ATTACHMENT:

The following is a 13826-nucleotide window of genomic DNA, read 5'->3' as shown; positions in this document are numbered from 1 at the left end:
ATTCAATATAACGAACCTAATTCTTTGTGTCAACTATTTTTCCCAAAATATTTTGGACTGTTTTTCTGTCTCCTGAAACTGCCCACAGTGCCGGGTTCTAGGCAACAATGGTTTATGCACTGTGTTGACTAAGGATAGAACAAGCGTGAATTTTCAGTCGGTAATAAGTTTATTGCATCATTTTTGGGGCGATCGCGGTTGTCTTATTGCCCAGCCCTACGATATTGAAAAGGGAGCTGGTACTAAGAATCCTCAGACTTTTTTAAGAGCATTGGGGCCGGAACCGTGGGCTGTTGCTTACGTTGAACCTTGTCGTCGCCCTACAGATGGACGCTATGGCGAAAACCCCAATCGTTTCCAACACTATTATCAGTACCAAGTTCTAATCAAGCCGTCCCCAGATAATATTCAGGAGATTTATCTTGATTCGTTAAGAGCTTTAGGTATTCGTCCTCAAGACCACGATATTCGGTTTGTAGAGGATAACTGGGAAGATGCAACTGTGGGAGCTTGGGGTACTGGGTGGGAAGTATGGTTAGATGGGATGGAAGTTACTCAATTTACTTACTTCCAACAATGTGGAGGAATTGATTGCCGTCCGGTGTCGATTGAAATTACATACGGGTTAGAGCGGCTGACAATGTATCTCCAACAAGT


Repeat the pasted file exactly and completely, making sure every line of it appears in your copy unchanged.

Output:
The following is a 13826-nucleotide window of genomic DNA, read 5'->3' as shown; positions in this document are numbered from 1 at the left end:
ATTCAATATAACGAACCTAATTCTTTGTGTCAACTATTTTTCCCAAAATATTTTGGACTGTTTTTCTGTCTCCTGAAACTGCCCACAGTGCCGGGTTCTAGGCAACAATGGTTTATGCACTGTGTTGACTAAGGATAGAACAAGCGTGAATTTTCAGTCGGTAATAAGTTTATTGCATCATTTTTGGGGCGATCGCGGTTGTCTTATTGCCCAGCCCTACGATATTGAAAAGGGAGCTGGTACTAAGAATCCTCAGACTTTTTTAAGAGCATTGGGGCCGGAACCGTGGGCTGTTGCTTACGTTGAACCTTGTCGTCGCCCTACAGATGGACGCTATGGCGAAAACCCCAATCGTTTCCAACACTATTATCAGTACCAAGTTCTAATCAAGCCGTCCCCAGATAATATTCAGGAGATTTATCTTGATTCGTTAAGAGCTTTAGGTATTCGTCCTCAAGACCACGATATTCGGTTTGTAGAGGATAACTGGGAAGATGCAACTGTGGGAGCTTGGGGTACTGGGTGGGAAGTATGGTTAGATGGGATGGAAGTTACTCAATTTACTTACTTCCAACAATGTGGAGGAATTGATTGCCGTCCGGTGTCGATTGAAATTACATACGGGTTAGAGCGGCTGACAATGTATCTCCAACAAGT